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Number of LESS FIREWISE results: 0

Characteristics that best describe your plant


  • There are no "fireproof" plants and all plants will burn in extreme fire-weather conditions
  • The moisture content of leaves is a major factor to how easily a plant is going to burn
  • The location and arrangment of plants has a significant effect on reducing bushfire risk within your garden
  • During summer as soil dries out, the moisture content of plants will decrease and thier flammability will increase.


This Plant Selection Key is based on Behm AL, Long AJ, Monroe MC, Randall CK, Zipperer WC, Hermansen_Baez LA (2004) Fire in the Wildland-Urban Interface: Preparing a Firewise Plant List for WUI Residents. Circular 1453, School of Forest Resources and Conservation, Florida Cooperative Extension Service, Institute of Food and Agricultural Sciences, University of Florida.

Address: Southern Center for Wildland-Urban Interface Research and Information, 408 W. University Ave., Suite 306, USDA Forest Service, Gainesville, FL 32601. email (ahermansen@fs.fed.us) or fax (352-376-4536).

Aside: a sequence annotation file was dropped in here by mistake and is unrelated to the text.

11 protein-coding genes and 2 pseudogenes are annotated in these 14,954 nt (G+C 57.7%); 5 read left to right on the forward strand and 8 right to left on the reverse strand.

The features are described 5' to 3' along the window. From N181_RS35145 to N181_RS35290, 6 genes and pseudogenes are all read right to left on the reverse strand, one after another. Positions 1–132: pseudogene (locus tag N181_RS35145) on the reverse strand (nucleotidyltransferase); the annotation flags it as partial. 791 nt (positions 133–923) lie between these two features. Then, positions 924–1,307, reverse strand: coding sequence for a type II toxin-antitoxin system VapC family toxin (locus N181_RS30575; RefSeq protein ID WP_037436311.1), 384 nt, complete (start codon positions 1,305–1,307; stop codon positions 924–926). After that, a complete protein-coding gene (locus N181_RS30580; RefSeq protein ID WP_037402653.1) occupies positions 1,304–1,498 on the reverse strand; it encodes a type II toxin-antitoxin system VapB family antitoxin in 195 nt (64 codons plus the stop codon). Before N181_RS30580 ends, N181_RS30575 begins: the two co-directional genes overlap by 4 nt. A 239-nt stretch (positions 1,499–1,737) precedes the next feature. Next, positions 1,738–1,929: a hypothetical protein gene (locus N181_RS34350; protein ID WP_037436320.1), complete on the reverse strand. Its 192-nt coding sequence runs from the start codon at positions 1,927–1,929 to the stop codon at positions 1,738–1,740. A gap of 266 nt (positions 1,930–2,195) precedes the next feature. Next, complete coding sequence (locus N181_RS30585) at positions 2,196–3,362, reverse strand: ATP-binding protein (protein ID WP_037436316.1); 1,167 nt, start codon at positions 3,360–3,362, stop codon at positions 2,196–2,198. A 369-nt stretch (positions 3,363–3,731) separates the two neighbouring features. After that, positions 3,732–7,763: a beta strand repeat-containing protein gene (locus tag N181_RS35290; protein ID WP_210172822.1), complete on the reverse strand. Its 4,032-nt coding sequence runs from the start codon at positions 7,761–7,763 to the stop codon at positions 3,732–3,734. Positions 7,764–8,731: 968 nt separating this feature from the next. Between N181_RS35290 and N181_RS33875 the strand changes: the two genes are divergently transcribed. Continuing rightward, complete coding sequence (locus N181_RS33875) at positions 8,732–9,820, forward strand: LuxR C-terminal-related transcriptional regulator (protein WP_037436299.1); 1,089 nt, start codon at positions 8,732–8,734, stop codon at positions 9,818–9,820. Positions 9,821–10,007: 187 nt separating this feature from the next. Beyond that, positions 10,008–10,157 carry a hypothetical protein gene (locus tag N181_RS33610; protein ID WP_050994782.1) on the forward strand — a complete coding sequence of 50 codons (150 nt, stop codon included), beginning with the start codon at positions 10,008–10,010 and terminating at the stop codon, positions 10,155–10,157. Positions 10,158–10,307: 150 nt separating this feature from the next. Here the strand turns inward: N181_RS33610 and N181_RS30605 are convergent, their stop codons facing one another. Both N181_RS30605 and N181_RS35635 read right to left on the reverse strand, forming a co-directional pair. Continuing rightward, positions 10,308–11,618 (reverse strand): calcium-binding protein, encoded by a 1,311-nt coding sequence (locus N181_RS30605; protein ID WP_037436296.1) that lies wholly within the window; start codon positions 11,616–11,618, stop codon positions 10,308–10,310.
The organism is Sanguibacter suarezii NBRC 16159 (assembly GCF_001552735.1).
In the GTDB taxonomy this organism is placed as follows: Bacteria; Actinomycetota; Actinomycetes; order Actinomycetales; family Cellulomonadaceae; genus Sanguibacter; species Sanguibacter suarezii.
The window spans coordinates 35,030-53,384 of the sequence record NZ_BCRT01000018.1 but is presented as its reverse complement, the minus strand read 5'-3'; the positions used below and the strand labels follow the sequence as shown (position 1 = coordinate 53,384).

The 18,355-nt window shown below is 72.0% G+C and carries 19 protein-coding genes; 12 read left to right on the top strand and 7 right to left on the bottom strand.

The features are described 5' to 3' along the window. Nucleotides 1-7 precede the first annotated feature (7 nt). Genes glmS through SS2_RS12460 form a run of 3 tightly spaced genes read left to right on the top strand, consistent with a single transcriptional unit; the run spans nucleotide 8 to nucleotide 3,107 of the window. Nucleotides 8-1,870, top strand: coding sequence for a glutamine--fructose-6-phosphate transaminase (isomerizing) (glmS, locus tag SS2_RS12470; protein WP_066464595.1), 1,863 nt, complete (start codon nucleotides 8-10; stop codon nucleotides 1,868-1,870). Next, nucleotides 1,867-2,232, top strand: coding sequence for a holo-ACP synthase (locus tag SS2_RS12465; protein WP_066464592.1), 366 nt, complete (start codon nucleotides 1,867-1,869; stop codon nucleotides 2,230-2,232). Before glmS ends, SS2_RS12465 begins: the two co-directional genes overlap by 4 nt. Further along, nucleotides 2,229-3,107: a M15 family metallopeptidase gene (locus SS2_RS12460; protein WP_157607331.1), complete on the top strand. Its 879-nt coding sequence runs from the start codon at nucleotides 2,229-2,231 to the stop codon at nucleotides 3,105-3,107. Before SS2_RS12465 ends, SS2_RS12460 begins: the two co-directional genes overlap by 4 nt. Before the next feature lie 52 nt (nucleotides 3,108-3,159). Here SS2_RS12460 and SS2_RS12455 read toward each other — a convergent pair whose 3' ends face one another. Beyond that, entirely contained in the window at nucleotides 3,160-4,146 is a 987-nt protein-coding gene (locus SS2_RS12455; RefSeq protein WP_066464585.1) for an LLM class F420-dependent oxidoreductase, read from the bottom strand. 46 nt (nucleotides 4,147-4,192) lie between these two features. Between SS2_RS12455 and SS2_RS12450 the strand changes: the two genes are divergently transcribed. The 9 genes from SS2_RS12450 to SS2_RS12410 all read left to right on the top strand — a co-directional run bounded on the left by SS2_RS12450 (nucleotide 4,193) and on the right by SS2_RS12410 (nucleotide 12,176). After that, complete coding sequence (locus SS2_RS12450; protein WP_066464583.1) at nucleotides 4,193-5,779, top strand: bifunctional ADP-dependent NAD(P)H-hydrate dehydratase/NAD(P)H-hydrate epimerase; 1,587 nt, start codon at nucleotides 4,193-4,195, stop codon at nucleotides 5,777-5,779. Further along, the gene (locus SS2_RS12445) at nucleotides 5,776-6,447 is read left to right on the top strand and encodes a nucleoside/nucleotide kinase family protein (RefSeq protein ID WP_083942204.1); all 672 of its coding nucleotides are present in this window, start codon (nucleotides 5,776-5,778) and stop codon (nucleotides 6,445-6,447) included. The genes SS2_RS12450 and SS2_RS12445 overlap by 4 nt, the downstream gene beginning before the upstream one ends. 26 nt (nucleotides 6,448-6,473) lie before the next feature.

The Plant Selection Key has been customised to better suit Australian conditions and is intended to provide an indication of plant flammability. The flammability of plants is highly variable and in periods of drought or in the path of an oncoming bushfire, plants will dry out and become highly flammable. If there is uncertainty about the results this key produces, seek professional advice from a plant specialist.


Defendable space is an area of land around a building where vegetation is modified and managed to reduce the effects of flame contact and radiant heat associated with bushfire. It breaks up continuity and reduces the amount of fuel available to a bushfire.

It is one of the most important aspects of preparing properties for bushfire. This is because defendable space separates the bushfire hazard and the house. The greater the separation from the bushfire hazard, the lower the risk.

Defendable space can prevent direct flame contact and minimise the effects of radiant heat on the house. This reduces the risk of house loss during a bushfire, regardless of active defence.

Defendable space:

  • comprises an inner and outer zone with different vegetation management requirements
  • needs careful garden design that considers the location of all flammable objects
  • requires regular maintenance that should be included as part of every Bushfire Survival Plan.

Requirements for defendable space will vary depending on the type of development and the level of bushfire risk to a property. Section 4 of the Landscaping for bushfire - large file pdf 3086k | Landscaping for bushfire (complete version) - doc 179k provides further detail about defendable space requirements.

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